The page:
Frequently and for many years I have cited Milton Rokeach’s The Open and Closed Mind when people ask me about intercultural competence. In this book he talks about the importance of holding beliefs tentatively and situationally instead of imposing them on or expecting them of others.
“A closed way of thinking could be associated with any ideology regardless of content. It includes an authoritarian outlook on life, an intolerance towards those with opposing beliefs, and a sufferance of those with similar beliefs.”
According to this line of thinking, open-minded people may hold their beliefs firmly and strongly, but they also respect others’ rights to believe something different. They believe their path is right for them, but they do not believe it is necessarily the one and only path for everyone on the planet. “It is not so much what you believe that counts, but how you believe,” Rokeach tells us.
In our current age of heightened religious and nationalistic fervor, “belief holding” or “permeability of beliefs” seems more important than ever. As do religious or spiritual beliefs as dimensions of culture and cross-cultural interaction.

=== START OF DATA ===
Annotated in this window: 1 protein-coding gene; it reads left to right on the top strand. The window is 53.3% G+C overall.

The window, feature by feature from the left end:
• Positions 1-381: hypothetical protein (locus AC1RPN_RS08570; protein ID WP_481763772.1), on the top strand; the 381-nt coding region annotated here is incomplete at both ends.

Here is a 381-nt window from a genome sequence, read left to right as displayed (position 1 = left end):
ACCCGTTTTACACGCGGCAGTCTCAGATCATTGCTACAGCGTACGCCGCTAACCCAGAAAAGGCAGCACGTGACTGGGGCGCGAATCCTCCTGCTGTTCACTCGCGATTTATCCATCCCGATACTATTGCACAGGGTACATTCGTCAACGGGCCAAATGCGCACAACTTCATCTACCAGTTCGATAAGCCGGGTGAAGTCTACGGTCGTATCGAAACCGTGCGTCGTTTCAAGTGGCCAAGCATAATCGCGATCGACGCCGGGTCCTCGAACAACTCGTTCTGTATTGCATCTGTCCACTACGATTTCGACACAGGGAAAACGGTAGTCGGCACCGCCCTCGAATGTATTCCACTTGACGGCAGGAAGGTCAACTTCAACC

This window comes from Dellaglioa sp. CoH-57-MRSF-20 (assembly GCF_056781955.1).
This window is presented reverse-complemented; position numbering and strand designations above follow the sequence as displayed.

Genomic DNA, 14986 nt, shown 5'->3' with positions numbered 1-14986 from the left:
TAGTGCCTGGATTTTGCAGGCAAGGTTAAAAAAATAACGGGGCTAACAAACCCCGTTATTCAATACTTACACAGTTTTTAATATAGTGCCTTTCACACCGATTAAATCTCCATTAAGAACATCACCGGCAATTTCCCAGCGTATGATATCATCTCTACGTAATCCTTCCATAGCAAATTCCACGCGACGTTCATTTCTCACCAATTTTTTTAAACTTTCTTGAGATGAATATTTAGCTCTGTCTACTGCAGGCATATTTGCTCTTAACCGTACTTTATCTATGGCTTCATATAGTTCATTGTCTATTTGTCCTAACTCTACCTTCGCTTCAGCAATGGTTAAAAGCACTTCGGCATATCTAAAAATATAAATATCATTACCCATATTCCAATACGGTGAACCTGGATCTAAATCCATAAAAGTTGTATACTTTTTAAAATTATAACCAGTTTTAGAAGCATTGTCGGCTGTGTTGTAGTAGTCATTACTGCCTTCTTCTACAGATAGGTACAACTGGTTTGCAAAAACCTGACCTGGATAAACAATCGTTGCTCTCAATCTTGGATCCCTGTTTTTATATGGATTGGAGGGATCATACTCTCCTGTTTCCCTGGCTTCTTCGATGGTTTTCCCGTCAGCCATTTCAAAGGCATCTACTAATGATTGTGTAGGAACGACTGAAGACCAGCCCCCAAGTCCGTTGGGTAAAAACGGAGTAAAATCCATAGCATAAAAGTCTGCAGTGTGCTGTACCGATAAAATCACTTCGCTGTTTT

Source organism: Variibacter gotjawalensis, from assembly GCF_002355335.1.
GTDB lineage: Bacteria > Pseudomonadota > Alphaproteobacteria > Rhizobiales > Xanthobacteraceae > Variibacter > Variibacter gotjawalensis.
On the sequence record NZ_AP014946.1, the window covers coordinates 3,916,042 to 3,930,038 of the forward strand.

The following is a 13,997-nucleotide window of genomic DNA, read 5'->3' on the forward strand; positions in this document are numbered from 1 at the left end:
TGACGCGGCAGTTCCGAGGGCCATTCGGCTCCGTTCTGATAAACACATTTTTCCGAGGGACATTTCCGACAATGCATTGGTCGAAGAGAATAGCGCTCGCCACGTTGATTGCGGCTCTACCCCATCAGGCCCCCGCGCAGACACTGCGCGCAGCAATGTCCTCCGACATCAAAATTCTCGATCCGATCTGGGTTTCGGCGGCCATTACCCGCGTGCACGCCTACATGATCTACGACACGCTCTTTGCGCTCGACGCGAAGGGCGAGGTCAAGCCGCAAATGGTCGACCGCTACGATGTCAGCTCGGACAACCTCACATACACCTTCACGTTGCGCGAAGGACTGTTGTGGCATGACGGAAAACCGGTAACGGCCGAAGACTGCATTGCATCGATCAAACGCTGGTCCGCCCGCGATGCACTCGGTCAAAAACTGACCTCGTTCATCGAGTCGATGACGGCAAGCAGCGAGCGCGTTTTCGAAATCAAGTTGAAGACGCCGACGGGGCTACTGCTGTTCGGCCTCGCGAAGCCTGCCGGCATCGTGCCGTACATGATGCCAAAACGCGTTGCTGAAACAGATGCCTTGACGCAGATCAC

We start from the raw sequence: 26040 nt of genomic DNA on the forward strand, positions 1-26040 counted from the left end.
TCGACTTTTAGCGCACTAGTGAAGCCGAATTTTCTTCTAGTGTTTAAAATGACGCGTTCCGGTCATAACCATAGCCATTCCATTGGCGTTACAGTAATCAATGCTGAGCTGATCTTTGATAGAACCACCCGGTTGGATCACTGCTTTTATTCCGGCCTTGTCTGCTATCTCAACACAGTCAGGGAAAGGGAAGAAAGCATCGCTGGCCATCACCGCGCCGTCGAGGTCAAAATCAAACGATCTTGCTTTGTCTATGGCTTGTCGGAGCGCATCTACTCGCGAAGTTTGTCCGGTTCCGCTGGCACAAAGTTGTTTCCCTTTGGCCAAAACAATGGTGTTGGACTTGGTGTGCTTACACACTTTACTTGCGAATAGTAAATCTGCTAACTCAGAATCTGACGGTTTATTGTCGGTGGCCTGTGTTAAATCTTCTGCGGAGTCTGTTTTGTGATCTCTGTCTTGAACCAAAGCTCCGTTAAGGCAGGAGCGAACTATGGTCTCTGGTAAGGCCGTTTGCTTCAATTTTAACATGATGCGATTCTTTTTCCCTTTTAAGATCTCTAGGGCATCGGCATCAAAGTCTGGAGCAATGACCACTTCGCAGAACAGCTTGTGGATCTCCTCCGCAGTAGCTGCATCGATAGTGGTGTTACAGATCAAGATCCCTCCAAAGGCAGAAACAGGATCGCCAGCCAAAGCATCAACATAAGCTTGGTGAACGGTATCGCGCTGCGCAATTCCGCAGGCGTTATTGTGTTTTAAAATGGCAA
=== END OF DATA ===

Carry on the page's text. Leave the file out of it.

In this context, today I read the headline, “Highly Religious Less Motivated by Compassion.” Oh dear. I read on to find out that it is the key finding of social psychologists at the University of California Berkeley, who have conducted three separate studies since 2004 on a largely US American sample.
“Overall, we find that for less religious people, the strength of their emotional connection to another person is critical to whether they will help a person or not. The more religious, on the other hand, may ground their generosity less in emotion, and more in other factors such as doctrine, a communal identity, or reputational concerns.”
Perhaps it is time for all of us who coach, train, or educate on the topic of intercultural communication to remember this important competence, which was first published back in 1960.